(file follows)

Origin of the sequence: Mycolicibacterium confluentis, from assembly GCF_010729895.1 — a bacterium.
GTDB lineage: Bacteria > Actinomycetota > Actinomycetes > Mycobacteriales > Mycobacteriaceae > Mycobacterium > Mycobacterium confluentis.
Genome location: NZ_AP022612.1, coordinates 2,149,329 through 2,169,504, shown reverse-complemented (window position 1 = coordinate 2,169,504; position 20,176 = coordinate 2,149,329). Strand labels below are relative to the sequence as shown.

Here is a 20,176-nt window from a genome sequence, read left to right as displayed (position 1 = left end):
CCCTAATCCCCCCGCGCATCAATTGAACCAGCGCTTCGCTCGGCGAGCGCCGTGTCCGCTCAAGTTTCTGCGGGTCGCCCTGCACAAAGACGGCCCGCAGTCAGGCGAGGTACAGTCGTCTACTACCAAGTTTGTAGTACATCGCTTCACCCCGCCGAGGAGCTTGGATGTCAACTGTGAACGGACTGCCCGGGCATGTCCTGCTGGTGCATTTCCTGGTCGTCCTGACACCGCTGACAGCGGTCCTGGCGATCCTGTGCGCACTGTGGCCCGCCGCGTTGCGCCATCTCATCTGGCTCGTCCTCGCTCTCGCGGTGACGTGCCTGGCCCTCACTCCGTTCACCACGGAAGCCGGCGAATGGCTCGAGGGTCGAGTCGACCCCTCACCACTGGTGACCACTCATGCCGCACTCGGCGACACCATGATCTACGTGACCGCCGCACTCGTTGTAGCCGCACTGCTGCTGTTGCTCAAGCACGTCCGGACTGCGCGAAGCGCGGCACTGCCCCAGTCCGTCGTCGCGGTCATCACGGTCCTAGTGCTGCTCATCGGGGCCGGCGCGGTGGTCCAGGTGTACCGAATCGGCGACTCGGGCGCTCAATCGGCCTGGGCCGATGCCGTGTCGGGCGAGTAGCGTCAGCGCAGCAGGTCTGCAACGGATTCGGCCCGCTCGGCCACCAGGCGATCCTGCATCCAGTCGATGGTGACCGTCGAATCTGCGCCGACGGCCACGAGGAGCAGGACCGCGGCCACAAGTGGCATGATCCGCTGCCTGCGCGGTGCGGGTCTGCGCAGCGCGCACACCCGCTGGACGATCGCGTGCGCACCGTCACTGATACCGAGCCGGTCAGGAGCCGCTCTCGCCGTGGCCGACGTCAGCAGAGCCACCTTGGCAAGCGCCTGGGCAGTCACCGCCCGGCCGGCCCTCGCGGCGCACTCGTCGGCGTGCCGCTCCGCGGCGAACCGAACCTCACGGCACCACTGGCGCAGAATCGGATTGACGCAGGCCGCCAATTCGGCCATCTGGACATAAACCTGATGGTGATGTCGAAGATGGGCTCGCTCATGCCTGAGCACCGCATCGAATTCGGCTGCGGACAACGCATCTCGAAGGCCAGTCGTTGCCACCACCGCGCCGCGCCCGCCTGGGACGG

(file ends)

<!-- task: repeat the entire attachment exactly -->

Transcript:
Origin of the sequence: Mycolicibacterium confluentis, from assembly GCF_010729895.1 — a bacterium.
GTDB lineage: Bacteria > Actinomycetota > Actinomycetes > Mycobacteriales > Mycobacteriaceae > Mycobacterium > Mycobacterium confluentis.
Genome location: NZ_AP022612.1, coordinates 2,149,329 through 2,169,504, shown reverse-complemented (window position 1 = coordinate 2,169,504; position 20,176 = coordinate 2,149,329). Strand labels below are relative to the sequence as shown.

Here is a 20,176-nt window from a genome sequence, read left to right as displayed (position 1 = left end):
CCCTAATCCCCCCGCGCATCAATTGAACCAGCGCTTCGCTCGGCGAGCGCCGTGTCCGCTCAAGTTTCTGCGGGTCGCCCTGCACAAAGACGGCCCGCAGTCAGGCGAGGTACAGTCGTCTACTACCAAGTTTGTAGTACATCGCTTCACCCCGCCGAGGAGCTTGGATGTCAACTGTGAACGGACTGCCCGGGCATGTCCTGCTGGTGCATTTCCTGGTCGTCCTGACACCGCTGACAGCGGTCCTGGCGATCCTGTGCGCACTGTGGCCCGCCGCGTTGCGCCATCTCATCTGGCTCGTCCTCGCTCTCGCGGTGACGTGCCTGGCCCTCACTCCGTTCACCACGGAAGCCGGCGAATGGCTCGAGGGTCGAGTCGACCCCTCACCACTGGTGACCACTCATGCCGCACTCGGCGACACCATGATCTACGTGACCGCCGCACTCGTTGTAGCCGCACTGCTGCTGTTGCTCAAGCACGTCCGGACTGCGCGAAGCGCGGCACTGCCCCAGTCCGTCGTCGCGGTCATCACGGTCCTAGTGCTGCTCATCGGGGCCGGCGCGGTGGTCCAGGTGTACCGAATCGGCGACTCGGGCGCTCAATCGGCCTGGGCCGATGCCGTGTCGGGCGAGTAGCGTCAGCGCAGCAGGTCTGCAACGGATTCGGCCCGCTCGGCCACCAGGCGATCCTGCATCCAGTCGATGGTGACCGTCGAATCTGCGCCGACGGCCACGAGGAGCAGGACCGCGGCCACAAGTGGCATGATCCGCTGCCTGCGCGGTGCGGGTCTGCGCAGCGCGCACACCCGCTGGACGATCGCGTGCGCACCGTCACTGATACCGAGCCGGTCAGGAGCCGCTCTCGCCGTGGCCGACGTCAGCAGAGCCACCTTGGCAAGCGCCTGGGCAGTCACCGCCCGGCCGGCCCTCGCGGCGCACTCGTCGGCGTGCCGCTCCGCGGCGAACCGAACCTCACGGCACCACTGGCGCAGAATCGGATTGACGCAGGCCGCCAATTCGGCCATCTGGACATAAACCTGATGGTGATGTCGAAGATGGGCTCGCTCATGCCTGAGCACCGCATCGAATTCGGCTGCGGACAACGCATCTCGAAGGCCAGTCGTTGCCACCACCGCGCCGCGCCCGCCTGGGACGG